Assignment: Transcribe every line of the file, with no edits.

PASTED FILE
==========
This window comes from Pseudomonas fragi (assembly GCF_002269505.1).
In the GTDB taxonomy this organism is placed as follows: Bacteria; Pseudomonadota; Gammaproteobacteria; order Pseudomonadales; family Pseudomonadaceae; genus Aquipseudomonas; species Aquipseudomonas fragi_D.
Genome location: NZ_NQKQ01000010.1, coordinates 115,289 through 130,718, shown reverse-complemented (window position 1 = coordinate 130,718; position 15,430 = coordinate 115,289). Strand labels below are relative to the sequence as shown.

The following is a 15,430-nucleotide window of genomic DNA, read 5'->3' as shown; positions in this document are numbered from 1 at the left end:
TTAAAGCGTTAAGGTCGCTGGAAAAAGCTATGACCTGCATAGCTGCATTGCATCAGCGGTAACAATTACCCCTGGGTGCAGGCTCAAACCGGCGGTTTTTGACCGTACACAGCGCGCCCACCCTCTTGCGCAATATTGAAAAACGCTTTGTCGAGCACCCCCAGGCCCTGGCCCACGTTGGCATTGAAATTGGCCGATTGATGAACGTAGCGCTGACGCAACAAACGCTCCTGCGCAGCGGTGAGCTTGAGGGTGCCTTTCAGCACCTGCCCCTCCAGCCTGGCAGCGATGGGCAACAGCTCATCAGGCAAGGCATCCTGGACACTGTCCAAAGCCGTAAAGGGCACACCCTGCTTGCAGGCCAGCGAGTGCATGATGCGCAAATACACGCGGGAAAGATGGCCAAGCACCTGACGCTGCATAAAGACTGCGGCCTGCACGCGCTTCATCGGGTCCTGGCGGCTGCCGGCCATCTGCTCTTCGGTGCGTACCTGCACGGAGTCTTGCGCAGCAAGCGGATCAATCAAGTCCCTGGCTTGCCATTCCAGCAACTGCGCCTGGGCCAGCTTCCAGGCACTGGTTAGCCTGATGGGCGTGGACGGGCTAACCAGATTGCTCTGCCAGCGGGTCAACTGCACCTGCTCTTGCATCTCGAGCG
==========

This window comes from Pseudomonas fragi (assembly GCF_002269505.1).
In the GTDB taxonomy this organism is placed as follows: Bacteria; Pseudomonadota; Gammaproteobacteria; order Pseudomonadales; family Pseudomonadaceae; genus Aquipseudomonas; species Aquipseudomonas fragi_D.
Genome location: NZ_NQKQ01000010.1, coordinates 115,289 through 130,718, shown reverse-complemented (window position 1 = coordinate 130,718; position 15,430 = coordinate 115,289). Strand labels below are relative to the sequence as shown.

The following is a 15,430-nucleotide window of genomic DNA, read 5'->3' as shown; positions in this document are numbered from 1 at the left end:
TTAAAGCGTTAAGGTCGCTGGAAAAAGCTATGACCTGCATAGCTGCATTGCATCAGCGGTAACAATTACCCCTGGGTGCAGGCTCAAACCGGCGGTTTTTGACCGTACACAGCGCGCCCACCCTCTTGCGCAATATTGAAAAACGCTTTGTCGAGCACCCCCAGGCCCTGGCCCACGTTGGCATTGAAATTGGCCGATTGATGAACGTAGCGCTGACGCAACAAACGCTCCTGCGCAGCGGTGAGCTTGAGGGTGCCTTTCAGCACCTGCCCCTCCAGCCTGGCAGCGATGGGCAACAGCTCATCAGGCAAGGCATCCTGGACACTGTCCAAAGCCGTAAAGGGCACACCCTGCTTGCAGGCCAGCGAGTGCATGATGCGCAAATACACGCGGGAAAGATGGCCAAGCACCTGACGCTGCATAAAGACTGCGGCCTGCACGCGCTTCATCGGGTCCTGGCGGCTGCCGGCCATCTGCTCTTCGGTGCGTACCTGCACGGAGTCTTGCGCAGCAAGCGGATCAATCAAGTCCCTGGCTTGCCATTCCAGCAACTGCGCCTGGGCCAGCTTCCAGGCACTGGTTAGCCTGATGGGCGTGGACGGGCTAACCAGATTGCTCTGCCAGCGGGTCAACTGCACCTGCTCTTGCATCTCGAGCG